How can you be a more proactive rider?

Always wear a helmet. As much as we may love the wind whipping through our hair, riding without a helmet increases our risk of serious injury. In fact, riders who do not wear helmets and are involved in an accident are 40% more likely to suffer from a life-altering brain injury than those who wear a helmet. Always replace a damaged helmet. Helmets only work once. If you’re in an accident and your helmet takes a hit — even if it’s minor — it is no longer structurally sound. It took the hit to protect your skull, and if you do not replace your helmet and are involved in a second accident, the helmet will not provide the same level of protection and may actually injure you further. Check the weather. Get into the habit of checking the weather before leaving on a ride, even if it’s a quick glance at a weather app on your phone. All kinds of weather can disrupt your ride, including rain or high winds. If you suspect poor riding conditions, it may be best to wait it out. It certainly isn’t worth the risk.

How can we all be better drivers?

When you’re on the road, always double-check before driving through an intersection, making a turn, or changing lanes. Don’t assume your blind spot is clear just because you didn’t see a vehicle in any of your mirrors. Motorcycles are much smaller than most vehicles on the road and can be easily obscured by traffic or blind spots. When in doubt, look — and look again.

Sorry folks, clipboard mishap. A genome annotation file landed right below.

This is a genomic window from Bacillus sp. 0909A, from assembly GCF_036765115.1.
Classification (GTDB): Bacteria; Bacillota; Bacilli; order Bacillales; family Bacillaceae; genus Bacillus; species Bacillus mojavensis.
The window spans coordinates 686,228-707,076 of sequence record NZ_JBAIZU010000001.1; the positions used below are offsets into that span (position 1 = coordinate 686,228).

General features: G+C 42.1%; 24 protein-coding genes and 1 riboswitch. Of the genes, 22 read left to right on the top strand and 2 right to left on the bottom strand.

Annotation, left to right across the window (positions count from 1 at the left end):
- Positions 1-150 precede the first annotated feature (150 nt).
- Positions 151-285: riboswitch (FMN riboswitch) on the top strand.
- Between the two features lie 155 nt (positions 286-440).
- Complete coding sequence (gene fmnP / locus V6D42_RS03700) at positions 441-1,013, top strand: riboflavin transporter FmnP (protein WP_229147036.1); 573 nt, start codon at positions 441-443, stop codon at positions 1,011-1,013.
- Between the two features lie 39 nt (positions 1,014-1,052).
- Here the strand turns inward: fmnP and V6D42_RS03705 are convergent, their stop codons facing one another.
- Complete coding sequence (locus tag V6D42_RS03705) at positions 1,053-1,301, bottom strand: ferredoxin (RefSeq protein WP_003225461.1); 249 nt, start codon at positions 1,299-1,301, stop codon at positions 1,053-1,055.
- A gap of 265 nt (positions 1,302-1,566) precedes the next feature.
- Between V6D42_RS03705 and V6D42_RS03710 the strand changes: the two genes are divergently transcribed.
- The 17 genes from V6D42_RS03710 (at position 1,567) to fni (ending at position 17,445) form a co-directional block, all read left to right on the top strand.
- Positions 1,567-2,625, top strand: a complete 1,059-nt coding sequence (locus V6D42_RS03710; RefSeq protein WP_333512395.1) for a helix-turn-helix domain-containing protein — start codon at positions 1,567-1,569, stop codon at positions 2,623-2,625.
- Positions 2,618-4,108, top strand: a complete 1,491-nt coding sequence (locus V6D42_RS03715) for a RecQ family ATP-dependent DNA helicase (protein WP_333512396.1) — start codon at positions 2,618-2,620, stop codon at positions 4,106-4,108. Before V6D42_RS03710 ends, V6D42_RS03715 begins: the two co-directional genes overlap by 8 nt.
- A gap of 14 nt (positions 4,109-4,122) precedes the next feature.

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PERSONAL INJURY UNCERTAINTY

When to Seek Legal Help

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If you are injured in an accident, it may not be immediately clear if you should contact an attorney. The accident may have been minor and easily resolved, but the accident also may have left you with many questions and uncertainty. The other party involved in the accident may not be communicating with you, or the insurance company may be giving you the runaround. You may face legal challenges related to medical care, transportation, compensation, and more. When should you make the call and hire an attorney? Here are three instances when hiring an attorney can make a major difference in your claim. SEVERE INJURY Severity is determined by three primary factors: type of injury, recovery period, and medical costs. In a vast majority of cases, these three points are related. If you suffer from a more extreme injury, your medical costs will be higher. Additionally, a more extensive injury may mean a longer recovery time. An attorney can help you maximize your compensation to help cover medical bills and other expenses you accumulate as a direct result of the accident. DEBILITATING INJURY Sometimes a severe injury becomes debilitating, such as when your accident has left you disabled for a year or more Texas-Sized LAUGHS